Part 1: “Pitch Perfect” available here.
Part 2: “Bachelorette” available here.
Australia Day approaches, and so the Rebel Wilson Pride Special must come to an end. You may be thinking that Bridesmaids is pretty tenuously linked to the Pride Special, given that Rebel appears in the film for all of about five minutes, tops, but did you know that her role was created especially for her after her audition? AUSSIE AUSSIE AUSSIE!
(As an aside, I think I’ve talked myself into having a crush on her over these last few weeks. She’s more than a bit awesome. Moving on.)
Bridesmaids is probably one of the most important female-driven films in recent memory, if not ever. It ‘proved’ that women could be funny (to whom, I wonder? Sexist jerks?) and became the highest-grossing Judd Apatow film, beating more traditional/dude-y comedy fare such as Knocked Up. Beyond its financial success, Kristen Wiig & Annie Mumolo’s script received critical recognition, even netting an Academy Award nomination.
But what of the message behind the juggernaut? Is the success of Bridesmaids something feminists can be proud of?
Female friendship isn’t perfect…
Continuing the theme of the three-part Pride Special, the film is focused largely on platonic relationships between women. In contrast to Bachelorette (female friendship is evil and destructive!) and Pitch Perfect (female friendship is practically a superpower!) I find that Bridesmaids provides a more nuanced and realistic view of this type of connection.
Maid of Honour Annie (Wiig) and bride-to-be Lillian (Maya Rudolph) have been best friends since school and, on the surface, appear to have the perfect friendship. They understand each other to a crazy degree, as evidenced by their breakfast chatter, their failed bootcamp session and, of course, the “wine and magazine party” exchange.
When Bridesmaids introduces the character of Lillian’s new friend Helen Harris III (Rose Byrne! OI OI OI!) (Q: If you’ve taken a married name, can you even be a “III”?) who poses a threat to Annie and Lil’s relationship, there is a concern that the film will descend into a cartoonish competition for the bride’s affection. Although much of the film’s drama is, in fact, derived from this competition, I found myself impressed at the sheer realism of the tactics used by Annie and Helen to gain the upper hand. Sticking stubbornly to pointless arguments (do people really change? Or do they stay the same? Or are they growing, and changing?), stealing the credit for good ideas, eating salad while others are going the whole hog… all passive aggression that was well familiar to me, even as someone with really loving and fulfilling female friendships.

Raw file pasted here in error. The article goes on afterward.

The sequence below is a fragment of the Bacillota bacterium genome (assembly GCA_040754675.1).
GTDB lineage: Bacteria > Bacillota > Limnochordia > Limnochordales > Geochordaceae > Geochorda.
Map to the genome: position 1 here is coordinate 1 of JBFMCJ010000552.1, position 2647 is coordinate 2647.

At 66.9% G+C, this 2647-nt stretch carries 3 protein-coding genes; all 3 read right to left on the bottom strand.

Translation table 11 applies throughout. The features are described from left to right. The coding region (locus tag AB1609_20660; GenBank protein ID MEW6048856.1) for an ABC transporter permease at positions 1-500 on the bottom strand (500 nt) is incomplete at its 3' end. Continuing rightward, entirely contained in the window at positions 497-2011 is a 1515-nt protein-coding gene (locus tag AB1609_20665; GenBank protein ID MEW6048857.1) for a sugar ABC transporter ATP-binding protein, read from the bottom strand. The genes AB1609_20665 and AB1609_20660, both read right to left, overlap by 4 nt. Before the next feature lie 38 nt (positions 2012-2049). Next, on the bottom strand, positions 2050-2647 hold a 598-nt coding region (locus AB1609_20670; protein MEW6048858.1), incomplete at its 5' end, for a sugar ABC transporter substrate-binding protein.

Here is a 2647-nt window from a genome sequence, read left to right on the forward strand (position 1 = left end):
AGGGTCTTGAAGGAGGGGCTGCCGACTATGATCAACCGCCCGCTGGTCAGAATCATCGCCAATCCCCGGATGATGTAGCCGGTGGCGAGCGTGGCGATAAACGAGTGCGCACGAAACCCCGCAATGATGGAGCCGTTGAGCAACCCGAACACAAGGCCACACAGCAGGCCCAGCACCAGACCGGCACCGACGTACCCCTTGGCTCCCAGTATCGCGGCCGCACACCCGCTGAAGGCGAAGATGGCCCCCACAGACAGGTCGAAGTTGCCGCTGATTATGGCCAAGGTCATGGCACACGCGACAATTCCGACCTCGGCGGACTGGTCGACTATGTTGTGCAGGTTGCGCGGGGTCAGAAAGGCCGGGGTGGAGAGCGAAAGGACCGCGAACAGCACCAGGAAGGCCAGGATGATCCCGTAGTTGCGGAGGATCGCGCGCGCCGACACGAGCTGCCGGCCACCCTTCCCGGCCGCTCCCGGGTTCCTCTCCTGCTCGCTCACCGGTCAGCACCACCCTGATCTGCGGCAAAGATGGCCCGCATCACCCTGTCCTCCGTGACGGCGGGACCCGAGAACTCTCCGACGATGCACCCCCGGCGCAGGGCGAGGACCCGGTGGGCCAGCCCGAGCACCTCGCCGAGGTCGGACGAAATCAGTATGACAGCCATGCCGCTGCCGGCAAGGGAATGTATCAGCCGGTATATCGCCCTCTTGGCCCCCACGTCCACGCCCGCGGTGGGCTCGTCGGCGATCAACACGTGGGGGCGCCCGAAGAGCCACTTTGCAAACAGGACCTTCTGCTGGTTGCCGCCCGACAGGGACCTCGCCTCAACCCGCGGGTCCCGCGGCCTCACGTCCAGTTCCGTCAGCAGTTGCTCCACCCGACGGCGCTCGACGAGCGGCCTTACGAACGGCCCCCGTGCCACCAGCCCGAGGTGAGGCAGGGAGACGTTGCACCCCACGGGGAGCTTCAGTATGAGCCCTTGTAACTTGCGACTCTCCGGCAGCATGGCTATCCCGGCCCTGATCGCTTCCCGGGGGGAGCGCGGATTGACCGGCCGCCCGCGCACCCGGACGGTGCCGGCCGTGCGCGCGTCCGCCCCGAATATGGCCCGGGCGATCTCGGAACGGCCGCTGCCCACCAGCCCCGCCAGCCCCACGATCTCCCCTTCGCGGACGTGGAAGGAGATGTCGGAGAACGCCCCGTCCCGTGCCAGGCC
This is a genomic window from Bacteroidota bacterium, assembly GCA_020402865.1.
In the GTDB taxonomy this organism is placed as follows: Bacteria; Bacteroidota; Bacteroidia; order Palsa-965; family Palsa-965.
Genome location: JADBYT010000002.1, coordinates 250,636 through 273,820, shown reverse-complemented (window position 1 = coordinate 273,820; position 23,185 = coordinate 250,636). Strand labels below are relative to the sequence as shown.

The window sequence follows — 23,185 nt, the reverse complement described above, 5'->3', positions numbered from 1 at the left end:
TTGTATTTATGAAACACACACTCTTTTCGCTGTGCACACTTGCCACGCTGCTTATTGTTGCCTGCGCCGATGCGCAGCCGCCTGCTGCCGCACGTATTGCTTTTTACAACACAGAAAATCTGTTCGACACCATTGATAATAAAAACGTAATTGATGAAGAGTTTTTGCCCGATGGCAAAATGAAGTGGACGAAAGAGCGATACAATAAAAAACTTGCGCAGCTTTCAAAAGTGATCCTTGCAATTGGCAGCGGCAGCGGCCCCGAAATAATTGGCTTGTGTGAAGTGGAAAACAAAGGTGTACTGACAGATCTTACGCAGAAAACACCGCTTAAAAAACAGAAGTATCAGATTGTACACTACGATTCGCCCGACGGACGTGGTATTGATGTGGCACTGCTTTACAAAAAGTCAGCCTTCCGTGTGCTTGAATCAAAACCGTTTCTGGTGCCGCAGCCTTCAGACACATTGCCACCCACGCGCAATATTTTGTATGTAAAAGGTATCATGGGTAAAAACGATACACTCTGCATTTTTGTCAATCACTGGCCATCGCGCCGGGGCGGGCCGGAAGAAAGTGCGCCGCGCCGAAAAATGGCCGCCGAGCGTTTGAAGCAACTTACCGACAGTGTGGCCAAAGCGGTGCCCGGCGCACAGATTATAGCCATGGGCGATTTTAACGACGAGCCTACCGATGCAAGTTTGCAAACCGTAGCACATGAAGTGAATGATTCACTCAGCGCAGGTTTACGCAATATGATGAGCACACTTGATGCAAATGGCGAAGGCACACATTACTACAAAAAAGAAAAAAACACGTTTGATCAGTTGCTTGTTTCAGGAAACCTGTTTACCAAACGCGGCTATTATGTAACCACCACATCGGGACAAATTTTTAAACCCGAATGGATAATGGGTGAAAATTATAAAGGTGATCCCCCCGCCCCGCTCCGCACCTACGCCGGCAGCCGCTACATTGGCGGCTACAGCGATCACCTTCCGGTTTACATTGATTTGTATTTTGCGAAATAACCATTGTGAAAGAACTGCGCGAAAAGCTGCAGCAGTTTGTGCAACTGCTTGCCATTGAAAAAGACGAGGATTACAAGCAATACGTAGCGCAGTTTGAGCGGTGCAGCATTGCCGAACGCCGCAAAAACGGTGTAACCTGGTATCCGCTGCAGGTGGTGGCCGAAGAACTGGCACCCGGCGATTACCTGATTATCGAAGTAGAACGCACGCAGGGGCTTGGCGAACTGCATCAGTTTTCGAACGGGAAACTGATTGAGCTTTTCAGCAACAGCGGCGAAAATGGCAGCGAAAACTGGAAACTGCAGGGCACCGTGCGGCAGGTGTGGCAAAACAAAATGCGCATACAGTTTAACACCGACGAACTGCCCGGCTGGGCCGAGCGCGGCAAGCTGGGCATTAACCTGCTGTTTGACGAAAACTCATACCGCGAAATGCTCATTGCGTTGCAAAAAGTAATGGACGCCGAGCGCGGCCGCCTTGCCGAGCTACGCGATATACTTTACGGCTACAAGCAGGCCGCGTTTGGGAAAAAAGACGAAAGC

While the film is careful to show the negatives to female friendship, particularly when used as a competitive sport (Annie screws up every major event leading up to the wedding), it eventually comes to the position that these relationships are helpful and rewarding, albeit complex. After an arse-kicking and an offer of best-friendship from Megan (Melissa McCarthy), Annie gets a dose of self-realisation and motivation. She manages to mend her relationship with Lil on the morning of the wedding by genuinely being there for her and listening to her concerns, and even comes to an understanding with the secretly troubled and lonely Helen. Is is only once she has made peace with the friendship competition can she fall in love with the right person and get her life on track. However, we also know that all of this could have been avoided if Annie had just pretended to be happy for her friend “and then go home and talk behind my back later like a normal person!”, proving that female friendship is not always rewarding and genuine but sometimes, is something that just has to be performed for the sake of propriety.
I can’t be mad at a film that celebrates female friendship without putting it on a pedestal. After all, that shit is complicated.